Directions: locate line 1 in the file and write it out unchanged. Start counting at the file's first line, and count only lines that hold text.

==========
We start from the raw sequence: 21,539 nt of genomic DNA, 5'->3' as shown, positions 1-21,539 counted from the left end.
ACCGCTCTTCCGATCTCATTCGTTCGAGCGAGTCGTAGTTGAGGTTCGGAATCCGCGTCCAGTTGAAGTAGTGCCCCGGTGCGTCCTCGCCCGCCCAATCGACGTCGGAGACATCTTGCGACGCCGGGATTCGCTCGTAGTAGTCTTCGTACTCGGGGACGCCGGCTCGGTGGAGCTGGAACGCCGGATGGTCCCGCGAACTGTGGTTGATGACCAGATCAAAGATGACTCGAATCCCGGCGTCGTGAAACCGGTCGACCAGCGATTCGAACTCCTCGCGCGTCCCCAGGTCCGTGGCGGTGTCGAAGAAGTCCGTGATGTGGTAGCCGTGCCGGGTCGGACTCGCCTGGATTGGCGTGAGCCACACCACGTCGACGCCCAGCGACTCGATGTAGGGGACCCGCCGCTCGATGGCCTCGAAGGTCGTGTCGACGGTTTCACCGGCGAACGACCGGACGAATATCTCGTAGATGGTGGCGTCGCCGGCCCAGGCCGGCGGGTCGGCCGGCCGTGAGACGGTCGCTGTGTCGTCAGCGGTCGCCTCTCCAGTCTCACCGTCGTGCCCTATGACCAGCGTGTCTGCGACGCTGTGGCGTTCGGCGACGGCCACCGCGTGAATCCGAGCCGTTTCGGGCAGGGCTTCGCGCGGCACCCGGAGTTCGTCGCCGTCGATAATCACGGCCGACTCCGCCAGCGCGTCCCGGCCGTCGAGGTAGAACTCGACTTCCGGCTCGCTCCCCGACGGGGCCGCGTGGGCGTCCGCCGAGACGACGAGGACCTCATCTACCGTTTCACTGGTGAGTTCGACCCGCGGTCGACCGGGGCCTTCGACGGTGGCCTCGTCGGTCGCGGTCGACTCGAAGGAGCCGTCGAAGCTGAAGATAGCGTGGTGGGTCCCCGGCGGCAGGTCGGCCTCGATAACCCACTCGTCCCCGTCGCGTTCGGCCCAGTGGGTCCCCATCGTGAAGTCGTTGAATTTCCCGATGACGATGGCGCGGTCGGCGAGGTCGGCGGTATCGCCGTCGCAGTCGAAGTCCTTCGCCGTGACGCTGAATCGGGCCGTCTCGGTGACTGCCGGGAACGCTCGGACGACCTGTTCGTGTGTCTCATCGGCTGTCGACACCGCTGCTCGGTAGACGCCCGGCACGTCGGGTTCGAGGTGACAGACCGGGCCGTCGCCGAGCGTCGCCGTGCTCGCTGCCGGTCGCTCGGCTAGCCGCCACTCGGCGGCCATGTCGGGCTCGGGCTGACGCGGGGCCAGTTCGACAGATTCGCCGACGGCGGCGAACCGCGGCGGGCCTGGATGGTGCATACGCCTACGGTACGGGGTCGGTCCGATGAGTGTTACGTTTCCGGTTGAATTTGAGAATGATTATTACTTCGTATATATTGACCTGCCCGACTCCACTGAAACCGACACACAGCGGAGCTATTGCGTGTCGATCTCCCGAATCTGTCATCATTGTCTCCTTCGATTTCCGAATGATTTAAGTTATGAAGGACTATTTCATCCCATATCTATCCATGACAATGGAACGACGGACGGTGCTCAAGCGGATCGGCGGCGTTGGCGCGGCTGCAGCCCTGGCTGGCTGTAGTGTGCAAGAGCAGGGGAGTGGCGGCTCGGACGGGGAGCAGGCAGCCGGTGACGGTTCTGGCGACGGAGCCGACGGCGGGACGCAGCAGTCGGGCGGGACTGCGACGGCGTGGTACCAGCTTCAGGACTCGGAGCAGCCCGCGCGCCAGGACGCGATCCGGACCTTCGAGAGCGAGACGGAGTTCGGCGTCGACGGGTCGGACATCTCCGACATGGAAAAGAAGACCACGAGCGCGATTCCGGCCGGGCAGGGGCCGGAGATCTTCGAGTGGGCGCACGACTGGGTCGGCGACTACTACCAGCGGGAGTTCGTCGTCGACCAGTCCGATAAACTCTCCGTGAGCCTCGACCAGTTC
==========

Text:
We start from the raw sequence: 21,539 nt of genomic DNA, 5'->3' as shown, positions 1-21,539 counted from the left end.